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In Taiwan, there is a church. It is 55 feet tall, 36 feet wide, made of 320 pieces of glass, and looks like a giant high-heeled shoe. Cinderella’s glass slipper, say, but blue.
Now I know what you are thinking. If you are a woman, you are thinking: I must go to this church! (If you are a man, you already already have a church.) And yes, you must go to this church if you are a woman, because fashion. Because, no matter painful and literally harmful beauty norms, the church is pretty and reminds you of shoes. And all is as it should be, because this church was indeed designed for women.
Things we know about this church:
- It will include “a total of 100 female-oriented features … among which 71 have been finished.”
- Said “female-oriented features” include “chairs for ‘lovers,’ maple leaves, biscuits and cakes – all ideal for romantic photographs.”
Things we know about women (and only women):
- They cannot resist maple leaves. They live for romantic photographs.
Things we don’t know about this church:
- What religion or type of worship it is for.
But no matter. Because it is for women.
Editor’s Note: This endorsement is part of a special edition that Hyperallergic published on the ongoing legal case to return the photos of Renty and Delia Taylor to their descendants. * * * Your Honour — On April 11, 2018, The New York Times published a report on the differential outcomes for maternal and infant…
he ownership of images has a long and nuanced legal history, which has evolved dramatically in recent years as cultural standards and photographic technologies have rapidly advanced
The show, which honors the 50th anniversary of an exhibition history once ignored, continues a series of projects documenting Wilmington’s contemporary art scene.
Renty and his daughter Delia. Renty was an enslaved African, kidnapped from the Congo, sold and forced into slave labor on the South Carolina plantation of B.F. Taylor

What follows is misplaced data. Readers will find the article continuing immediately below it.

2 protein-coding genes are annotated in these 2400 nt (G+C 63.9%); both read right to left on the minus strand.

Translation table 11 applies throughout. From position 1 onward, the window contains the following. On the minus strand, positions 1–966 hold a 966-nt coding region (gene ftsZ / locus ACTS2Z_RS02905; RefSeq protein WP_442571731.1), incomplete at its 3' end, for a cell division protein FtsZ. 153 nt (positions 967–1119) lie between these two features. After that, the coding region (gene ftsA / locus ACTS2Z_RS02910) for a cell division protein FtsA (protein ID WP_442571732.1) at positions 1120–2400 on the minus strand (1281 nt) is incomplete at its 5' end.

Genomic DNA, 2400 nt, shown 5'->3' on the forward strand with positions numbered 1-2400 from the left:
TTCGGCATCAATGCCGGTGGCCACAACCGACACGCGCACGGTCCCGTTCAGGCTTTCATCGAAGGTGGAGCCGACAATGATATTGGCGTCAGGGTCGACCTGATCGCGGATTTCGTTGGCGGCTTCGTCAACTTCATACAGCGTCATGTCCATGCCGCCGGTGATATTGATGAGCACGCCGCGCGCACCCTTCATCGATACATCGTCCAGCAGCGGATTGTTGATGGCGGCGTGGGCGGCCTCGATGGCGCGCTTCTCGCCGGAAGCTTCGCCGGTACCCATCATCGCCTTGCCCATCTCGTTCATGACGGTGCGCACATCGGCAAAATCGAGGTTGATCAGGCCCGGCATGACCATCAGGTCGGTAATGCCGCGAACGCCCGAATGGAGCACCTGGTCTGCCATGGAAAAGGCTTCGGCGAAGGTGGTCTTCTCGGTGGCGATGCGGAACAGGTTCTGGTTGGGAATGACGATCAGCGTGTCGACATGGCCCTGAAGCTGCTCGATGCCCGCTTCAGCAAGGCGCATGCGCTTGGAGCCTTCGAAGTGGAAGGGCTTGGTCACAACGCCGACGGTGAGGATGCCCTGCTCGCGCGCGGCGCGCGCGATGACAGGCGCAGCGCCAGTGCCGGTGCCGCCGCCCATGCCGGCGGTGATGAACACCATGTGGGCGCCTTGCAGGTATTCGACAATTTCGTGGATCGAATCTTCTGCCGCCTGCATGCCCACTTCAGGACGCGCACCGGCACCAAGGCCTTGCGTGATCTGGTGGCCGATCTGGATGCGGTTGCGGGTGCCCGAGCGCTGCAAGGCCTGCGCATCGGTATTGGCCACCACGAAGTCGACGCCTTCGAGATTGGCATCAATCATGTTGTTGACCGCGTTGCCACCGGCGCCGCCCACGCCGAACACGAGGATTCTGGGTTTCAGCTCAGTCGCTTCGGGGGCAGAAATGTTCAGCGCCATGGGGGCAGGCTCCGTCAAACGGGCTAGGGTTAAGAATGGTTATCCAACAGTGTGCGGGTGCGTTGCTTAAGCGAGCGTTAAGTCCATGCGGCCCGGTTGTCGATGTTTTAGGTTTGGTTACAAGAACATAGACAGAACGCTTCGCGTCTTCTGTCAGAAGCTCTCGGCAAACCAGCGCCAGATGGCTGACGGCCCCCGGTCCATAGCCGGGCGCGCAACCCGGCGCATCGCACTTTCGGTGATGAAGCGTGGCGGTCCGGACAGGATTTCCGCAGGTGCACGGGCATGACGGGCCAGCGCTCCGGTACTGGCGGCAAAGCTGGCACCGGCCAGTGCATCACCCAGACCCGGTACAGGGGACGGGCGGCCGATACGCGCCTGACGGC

What is the relation between possessing a person, possessing their image, and dispossessing their progeny
As a scholar of African American history and photography whose work has focused on the status of violent images in museums and archives, I fully support the validity of Ms. Tamara Lanier’s claim and the amicus brief.
Two K-12 art teachers will each receive a $1,000 cash gift and an additional $500 to put toward classroom art supplies. Nominations are due October 31.
The daguerreotypes of Renty Taylor, Delia, Drana, Alfred, Jack, George Fassena, and Jem remained in an unused storage cabinet until 1975, when it was discovered by an employee of the Peabody Museum.
I am writing in support of the amicus curiae brief submitted by Professor Ariella Aïsha Azoulay of Brown University for the full restitution of the daguerreotypes of Renty Taylor and his daughter Delia, currently held by Harvard University, to their familial descendant, Tamara Lanier.
We cannot be indifferent to the long-lasting effects of photography. The photographs at the center of Lanier v. Harvard are relentless in making Renty and Delia Taylor work and perform as slaves. The pain inflicted on them has not ceased. Photography has the capacity to propagate harm, and we have the moral obligation to interrupt…